January 18, 2019

Muvix Reinvents the Cinema Experience

The demise of the movie theater has long been predicted but has yet to happen. The final nail in the coffin may be streaming services like Netflix and inexpensive 4K, flat-screen monitors (or even personal devices, which millennials often prefer), which make staying in with a bucket of homemade popcorn a cost-effective and convenient alternative to the cineplex.

Alon Nisim Cohen, a cinema buff and fan of the classic movie-theater concept, decided he wasn’t about to let a time-honored tradition become the latest casualty of the digital age.

Each room sports a large flat-screen TV and furniture designed to remind you of home.

Instead, he decided to bring digital smarts to the theater.

The result is Muvix,  a mashup of the comforts of home with the excitement of a night out on the town, all run by a mobile app.

While the Muvix Concept mini-multiplex at the Tahana — the old Tel Aviv train station — looks and feels like a movie theater, what the company really is selling is a cloud-based technology for on-demand, multi-theater synchronized screening.

Muvix has built 14 mini-theaters in a single open-plan building. Some accommodate only two people, others can hold a party of 20. Each room sports a large flat-screen TV and furniture designed to remind you of home (for instance, a couch and comfy armchair or two large double beds).

To book a screening, you first download the Muvix app and choose the movie from a list of 100 or so recent and classic films. At the theater, you get a pair of headphones to plug into your smartphone. The app tells you which theater you’ll be using. The Muvix software links the video with the soundtrack.

The core of Muvix’s technology is keeping track of hundreds of users watching potentially dozens of films at once, with the soundtracks streaming over multiple cellular phone networks (or at the Muvix Concept space, via Wi-Fi).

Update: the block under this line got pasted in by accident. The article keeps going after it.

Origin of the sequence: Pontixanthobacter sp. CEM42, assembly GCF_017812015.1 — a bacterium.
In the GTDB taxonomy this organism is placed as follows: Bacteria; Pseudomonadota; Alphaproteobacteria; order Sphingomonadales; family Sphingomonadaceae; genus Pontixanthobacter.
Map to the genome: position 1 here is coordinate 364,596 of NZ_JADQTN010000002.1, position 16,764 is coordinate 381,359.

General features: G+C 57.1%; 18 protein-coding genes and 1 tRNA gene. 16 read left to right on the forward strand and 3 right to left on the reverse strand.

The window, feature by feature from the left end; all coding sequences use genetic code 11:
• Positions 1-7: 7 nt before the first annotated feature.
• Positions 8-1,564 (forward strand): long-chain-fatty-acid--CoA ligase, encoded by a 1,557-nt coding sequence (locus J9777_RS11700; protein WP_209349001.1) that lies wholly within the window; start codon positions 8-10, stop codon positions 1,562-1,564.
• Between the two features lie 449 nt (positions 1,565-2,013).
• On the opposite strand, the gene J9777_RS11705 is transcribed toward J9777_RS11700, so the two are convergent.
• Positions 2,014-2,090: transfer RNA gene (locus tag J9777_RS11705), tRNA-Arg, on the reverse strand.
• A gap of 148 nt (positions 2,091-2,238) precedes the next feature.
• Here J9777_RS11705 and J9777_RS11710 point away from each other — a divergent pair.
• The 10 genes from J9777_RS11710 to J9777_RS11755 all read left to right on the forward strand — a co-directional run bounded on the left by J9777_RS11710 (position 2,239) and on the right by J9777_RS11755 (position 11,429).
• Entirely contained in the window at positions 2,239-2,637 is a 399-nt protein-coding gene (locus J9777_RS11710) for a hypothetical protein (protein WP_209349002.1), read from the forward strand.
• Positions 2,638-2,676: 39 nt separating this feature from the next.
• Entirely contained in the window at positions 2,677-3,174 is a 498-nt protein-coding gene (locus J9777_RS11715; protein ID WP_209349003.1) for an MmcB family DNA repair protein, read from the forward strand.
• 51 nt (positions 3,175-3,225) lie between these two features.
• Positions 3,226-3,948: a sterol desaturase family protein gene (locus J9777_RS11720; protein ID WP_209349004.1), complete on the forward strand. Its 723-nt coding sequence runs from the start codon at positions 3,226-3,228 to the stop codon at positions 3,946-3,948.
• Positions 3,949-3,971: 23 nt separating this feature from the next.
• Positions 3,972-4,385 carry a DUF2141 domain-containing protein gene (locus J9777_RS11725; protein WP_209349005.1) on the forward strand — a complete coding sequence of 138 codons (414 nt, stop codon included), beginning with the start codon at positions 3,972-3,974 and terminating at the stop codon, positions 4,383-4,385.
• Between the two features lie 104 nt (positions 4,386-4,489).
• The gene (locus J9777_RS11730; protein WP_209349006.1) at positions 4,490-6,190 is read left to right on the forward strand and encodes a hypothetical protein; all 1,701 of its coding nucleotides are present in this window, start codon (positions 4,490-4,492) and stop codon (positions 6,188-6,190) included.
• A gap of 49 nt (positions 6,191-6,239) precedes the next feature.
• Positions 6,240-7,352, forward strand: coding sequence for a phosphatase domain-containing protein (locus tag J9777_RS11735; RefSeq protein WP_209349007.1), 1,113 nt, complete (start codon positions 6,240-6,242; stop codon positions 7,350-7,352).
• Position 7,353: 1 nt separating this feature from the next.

You don your headphones and the movie starts at the appointed time. If you want to order food during the film, you can call a waiter from within the Muvix app.

Muvix Concept in Tel Aviv is really a beta testing facility for Muvix’s eventual move on the U.S. market. So far, 5,000 people have seen a Muvix-powered film. The theater has been open to the public since July on weekends; the introductory fee is NIS 20 per person (about $5.70), including a free drink.

Muvix’s staff is small — only 15 people in nearby Petah Tikva — and the company has raised $6 million from several angels along with founder Cohen, who previously headed and took public CyberArk, one of Israel’s largest cybersecurity companies.

While Muvix aims to create a fun alternative to watching at home, where Cohen and Muvix CEO Nithai Barzam are going with the technology is not necessarily the movies. Barzam envisions Muvix software being used in corporate environments, where a series of pop-up theaters easily could be rolled out for a night or two. The “movie” might be company-provided content about its new product line or a team-bonding event.

Sticking with the Hollywood direction, a municipality could create a pop-up theater in the park, on a rooftop or at the beach with multiple screens. You pick your movie from the app, don your headphones and share the experience of being together while watching what you prefer.

Muvix could be implemented in a hospital waiting room, an airport waiting area, a live concert or a sporting event, Barzam suggests. All the controlling software is run from the cloud.

The Muvix experience can seem a bit isolating at first because you’re ensconced in your private sound bubble. If you want to talk to your friends, a private group audio button lets you speak over the soundtrack to others in your group.

Worried that your phone doesn’t have enough juice to last the entire film? Hit the call button on the app and a Muvix staffer will bring you a battery charger.